Don't let the romance of Fiji's win over France last weekend lull you into thinking that the training and development systems in Fijian rugby are on the improve, and that this great triumph for the Pacific was based on what's happening in the islands.
The reality is utterly different.
This was more like a match between a team of Frenchmen who play in France and a team of Fijians who play in France.
Of the 15 starters for Fiji, nine are contracted to French clubs. Another five play in England or Scotland. Only one, the youngster of the team 22-year-old halfback Frank Lomani, plays domestically in the southern hemisphere, for the Fijian Drua, who won the Australian Rugby Championship this year.
A few of the team have been stars elsewhere too. Semi Radradra played league for Australia after being an NRL star with Parramatta. Josua Tuisova and Leone Nakarawa were sevens gold medallists in Rio.
A couple of them have New Zealand connections. Tevita Cavubati, brother of Bill who became a cult figure in the Wellington team years ago, played for the Tasman Makos in the Premiership final back in 2014. First five Ben Volavola had a few seasons with Canterbury and the Crusaders before joining Racing 92 last year.
Then there's the coach. John McKee was raised in the Hutt Valley, played at the Wellington club and left for Australia 40 years ago. He's lived there since, played for Victoria and has been the coach of Fiji since 2014.
His most significant investment has been the two visits he makes to clubs in Europe each year. Not only can he assess the form of the Fijian players, he can develop a relationship with those clubs which he hopes will mean the players will be released for the Rugby World Cup next year.
This has been the great scandal of World Rugby for years. Highly skilled and valuable players from the Pacific have been lured into contracts with rich European club from which they could not escape for the Rugby World Cup unless they risked losing those contracts.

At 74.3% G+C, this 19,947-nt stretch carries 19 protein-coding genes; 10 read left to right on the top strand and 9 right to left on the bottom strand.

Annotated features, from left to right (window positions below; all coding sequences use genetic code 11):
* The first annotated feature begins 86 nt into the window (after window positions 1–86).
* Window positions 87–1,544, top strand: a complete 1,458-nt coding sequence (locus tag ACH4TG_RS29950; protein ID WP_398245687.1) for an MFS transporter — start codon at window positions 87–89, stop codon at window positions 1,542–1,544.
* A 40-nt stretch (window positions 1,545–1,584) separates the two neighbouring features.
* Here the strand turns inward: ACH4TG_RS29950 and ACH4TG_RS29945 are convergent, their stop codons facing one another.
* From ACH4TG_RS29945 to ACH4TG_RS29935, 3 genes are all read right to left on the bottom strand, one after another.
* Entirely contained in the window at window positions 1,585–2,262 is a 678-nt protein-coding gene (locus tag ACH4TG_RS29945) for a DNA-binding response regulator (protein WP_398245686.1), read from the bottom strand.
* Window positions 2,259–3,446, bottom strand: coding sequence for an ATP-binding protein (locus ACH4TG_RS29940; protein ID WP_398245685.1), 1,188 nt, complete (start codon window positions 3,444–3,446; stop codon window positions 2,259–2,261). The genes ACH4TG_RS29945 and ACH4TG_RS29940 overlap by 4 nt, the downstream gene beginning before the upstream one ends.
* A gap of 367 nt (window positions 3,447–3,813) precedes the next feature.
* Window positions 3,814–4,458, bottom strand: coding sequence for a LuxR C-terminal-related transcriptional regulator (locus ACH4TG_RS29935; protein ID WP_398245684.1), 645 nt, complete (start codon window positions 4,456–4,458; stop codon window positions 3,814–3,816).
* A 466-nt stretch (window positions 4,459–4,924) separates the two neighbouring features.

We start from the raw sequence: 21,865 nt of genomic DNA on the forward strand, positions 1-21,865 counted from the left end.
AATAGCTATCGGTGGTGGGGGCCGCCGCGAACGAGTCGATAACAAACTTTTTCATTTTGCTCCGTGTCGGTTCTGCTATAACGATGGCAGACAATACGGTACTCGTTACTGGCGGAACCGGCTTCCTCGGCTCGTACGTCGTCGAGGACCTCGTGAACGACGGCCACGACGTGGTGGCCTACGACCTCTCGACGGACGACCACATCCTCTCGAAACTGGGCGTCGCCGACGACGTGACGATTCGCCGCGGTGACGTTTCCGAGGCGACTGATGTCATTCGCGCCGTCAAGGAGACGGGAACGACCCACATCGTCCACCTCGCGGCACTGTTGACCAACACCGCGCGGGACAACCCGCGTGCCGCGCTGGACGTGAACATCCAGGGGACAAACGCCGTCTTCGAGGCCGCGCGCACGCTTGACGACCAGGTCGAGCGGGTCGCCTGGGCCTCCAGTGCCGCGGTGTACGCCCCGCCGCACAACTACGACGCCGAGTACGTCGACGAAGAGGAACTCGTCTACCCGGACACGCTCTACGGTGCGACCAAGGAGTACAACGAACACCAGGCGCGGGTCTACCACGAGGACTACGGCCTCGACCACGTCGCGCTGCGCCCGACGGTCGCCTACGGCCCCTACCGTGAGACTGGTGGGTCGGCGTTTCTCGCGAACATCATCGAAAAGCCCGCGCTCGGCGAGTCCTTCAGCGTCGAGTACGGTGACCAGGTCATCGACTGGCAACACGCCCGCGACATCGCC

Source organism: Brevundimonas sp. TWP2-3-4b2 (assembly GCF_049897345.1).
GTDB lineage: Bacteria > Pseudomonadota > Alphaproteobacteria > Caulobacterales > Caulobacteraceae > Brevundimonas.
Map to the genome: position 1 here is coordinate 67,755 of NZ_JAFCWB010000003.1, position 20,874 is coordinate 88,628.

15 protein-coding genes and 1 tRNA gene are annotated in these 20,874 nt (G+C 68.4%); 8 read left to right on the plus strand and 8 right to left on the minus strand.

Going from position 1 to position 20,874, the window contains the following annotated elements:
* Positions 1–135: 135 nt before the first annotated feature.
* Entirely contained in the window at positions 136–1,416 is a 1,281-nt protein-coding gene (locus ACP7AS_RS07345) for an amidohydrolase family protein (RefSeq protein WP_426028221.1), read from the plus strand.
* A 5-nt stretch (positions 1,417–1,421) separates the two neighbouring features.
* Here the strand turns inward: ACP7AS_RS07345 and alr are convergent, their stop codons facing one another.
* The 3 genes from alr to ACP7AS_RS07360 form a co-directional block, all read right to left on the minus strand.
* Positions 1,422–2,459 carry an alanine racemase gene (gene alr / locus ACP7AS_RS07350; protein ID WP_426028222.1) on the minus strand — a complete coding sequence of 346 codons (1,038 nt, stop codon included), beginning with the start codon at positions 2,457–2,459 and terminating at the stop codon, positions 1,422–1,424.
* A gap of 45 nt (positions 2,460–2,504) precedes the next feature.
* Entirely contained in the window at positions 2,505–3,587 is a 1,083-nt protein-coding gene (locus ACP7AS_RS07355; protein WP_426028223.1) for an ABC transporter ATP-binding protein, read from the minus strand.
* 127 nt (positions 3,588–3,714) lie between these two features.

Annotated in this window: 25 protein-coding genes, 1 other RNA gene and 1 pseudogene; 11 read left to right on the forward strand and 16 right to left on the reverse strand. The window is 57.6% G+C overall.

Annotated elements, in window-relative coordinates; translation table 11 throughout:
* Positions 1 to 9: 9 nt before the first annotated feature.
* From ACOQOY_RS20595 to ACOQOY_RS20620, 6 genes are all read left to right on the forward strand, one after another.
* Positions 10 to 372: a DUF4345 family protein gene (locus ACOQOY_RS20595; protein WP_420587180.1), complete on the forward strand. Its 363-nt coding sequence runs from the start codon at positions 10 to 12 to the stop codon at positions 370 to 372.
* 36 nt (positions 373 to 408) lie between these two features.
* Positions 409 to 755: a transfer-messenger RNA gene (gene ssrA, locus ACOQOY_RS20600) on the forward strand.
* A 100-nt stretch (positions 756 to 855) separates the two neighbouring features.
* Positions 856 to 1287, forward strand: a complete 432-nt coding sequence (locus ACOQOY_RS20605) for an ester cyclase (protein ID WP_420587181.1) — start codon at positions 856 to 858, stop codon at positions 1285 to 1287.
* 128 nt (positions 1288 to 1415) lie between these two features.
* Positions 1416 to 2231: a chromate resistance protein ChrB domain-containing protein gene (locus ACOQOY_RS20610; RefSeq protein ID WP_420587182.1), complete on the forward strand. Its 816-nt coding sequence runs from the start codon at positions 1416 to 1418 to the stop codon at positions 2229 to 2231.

With support from World Rugby and national federations, McKee reckons things are much better than what they were. He told the New Zealand Herald recently that he visited 15 clubs during his last trip to Britain and France.
We won't know until next year's squads are named if the approach is working. But somebody important should be asking hard questions if Radradra is still playing at Bordeaux or Nakarawa at Racing 92 while the World Cup is on.
Fiji are in Pool D with Australia, Wales, Georgia and Uruguay. They'll need to be at full strength to get out of that.
As for France, well they're just paying the price of having far too many New Zealanders, South Africans - and Fijians – in their Top 14 competition. Until the French Rugby Federation takes control of its game away from the owners of the clubs, the prospects for the national team are, to say the least, average.
For the sake of rugby, it would be great if Joe Schmidt is not lost to the game completely when he leaves his job with Ireland 11 months from now.
But, while any recent developments have not been reported, it's known that Joe and his wife Kellie have a son Luke, aged about 14, who suffers from epilepsy.
I imagine Joe's announcement this week has more to do with that than anything else.
At the age of 53, the former deputy principal at Tauranga Boys' College has much to offer in a variety of fields. It would be nice to think that rugby could be at least a part of that future.
If not, he can reflect on a decade and a half of outstanding success as a coach going back to being assistant coach at the Steamers when they won the Ranfurly Shield in 2004. After two Heineken Cups with Leinster, three Six Nations titles and two wins over the All Blacks from four matches, there's not a lot more to achieve – except a Rugby World Cup.
At the moment, who'd bet against that gap in Joe Schmidt's CV being closed?